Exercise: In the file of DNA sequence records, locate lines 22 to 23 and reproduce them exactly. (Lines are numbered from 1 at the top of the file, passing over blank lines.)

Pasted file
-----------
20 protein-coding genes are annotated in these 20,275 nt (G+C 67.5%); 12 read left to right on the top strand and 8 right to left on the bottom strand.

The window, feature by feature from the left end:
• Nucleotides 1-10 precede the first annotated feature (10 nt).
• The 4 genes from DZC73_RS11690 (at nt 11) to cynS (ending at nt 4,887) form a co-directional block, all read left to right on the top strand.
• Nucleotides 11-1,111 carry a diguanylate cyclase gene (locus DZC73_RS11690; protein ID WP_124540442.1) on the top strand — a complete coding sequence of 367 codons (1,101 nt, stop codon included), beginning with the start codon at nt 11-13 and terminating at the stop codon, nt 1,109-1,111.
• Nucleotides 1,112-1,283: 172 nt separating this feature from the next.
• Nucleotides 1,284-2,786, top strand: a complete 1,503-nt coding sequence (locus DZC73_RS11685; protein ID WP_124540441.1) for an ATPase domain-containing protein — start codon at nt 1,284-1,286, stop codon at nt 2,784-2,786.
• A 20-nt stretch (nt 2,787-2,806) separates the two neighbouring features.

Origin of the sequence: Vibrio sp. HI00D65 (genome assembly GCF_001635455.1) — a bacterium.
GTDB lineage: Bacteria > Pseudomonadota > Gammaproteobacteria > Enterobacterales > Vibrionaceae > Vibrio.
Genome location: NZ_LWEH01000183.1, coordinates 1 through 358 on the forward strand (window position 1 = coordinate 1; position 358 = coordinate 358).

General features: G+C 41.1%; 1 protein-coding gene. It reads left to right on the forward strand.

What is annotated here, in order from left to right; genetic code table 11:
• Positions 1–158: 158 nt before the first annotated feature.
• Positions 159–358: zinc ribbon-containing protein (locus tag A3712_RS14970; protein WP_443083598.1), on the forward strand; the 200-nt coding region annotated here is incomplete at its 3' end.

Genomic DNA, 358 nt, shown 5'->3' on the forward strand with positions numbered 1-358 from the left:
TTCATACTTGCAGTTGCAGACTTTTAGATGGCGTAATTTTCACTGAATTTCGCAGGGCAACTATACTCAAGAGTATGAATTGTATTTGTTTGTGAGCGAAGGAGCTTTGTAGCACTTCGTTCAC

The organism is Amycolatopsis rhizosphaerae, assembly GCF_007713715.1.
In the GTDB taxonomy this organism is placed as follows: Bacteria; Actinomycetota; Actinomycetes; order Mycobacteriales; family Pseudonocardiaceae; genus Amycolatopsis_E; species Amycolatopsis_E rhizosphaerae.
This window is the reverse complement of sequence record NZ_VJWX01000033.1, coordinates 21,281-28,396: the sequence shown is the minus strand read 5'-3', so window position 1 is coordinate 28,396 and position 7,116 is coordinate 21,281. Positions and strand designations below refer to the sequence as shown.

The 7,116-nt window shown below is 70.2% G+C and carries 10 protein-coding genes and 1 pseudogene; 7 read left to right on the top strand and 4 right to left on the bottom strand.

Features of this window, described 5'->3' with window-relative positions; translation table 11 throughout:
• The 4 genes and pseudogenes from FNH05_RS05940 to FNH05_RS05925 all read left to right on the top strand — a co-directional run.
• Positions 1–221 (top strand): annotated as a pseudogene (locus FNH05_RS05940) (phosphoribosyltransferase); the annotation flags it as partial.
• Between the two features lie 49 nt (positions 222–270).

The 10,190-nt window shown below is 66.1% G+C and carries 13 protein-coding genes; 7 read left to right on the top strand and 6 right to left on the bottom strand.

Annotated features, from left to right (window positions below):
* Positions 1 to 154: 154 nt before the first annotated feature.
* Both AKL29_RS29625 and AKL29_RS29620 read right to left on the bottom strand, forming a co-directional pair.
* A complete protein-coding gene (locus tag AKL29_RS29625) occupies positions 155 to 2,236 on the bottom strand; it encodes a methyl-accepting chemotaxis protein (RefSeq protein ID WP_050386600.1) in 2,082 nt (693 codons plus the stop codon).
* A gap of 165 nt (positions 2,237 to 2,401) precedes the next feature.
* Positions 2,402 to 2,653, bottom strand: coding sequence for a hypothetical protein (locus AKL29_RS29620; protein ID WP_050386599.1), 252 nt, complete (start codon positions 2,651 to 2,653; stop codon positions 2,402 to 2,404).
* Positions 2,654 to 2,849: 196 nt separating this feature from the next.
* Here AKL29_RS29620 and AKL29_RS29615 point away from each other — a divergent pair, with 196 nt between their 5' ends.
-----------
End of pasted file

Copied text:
Features of this window, described 5'->3' with window-relative positions; translation table 11 throughout:
• The 4 genes and pseudogenes from FNH05_RS05940 to FNH05_RS05925 all read left to right on the top strand — a co-directional run.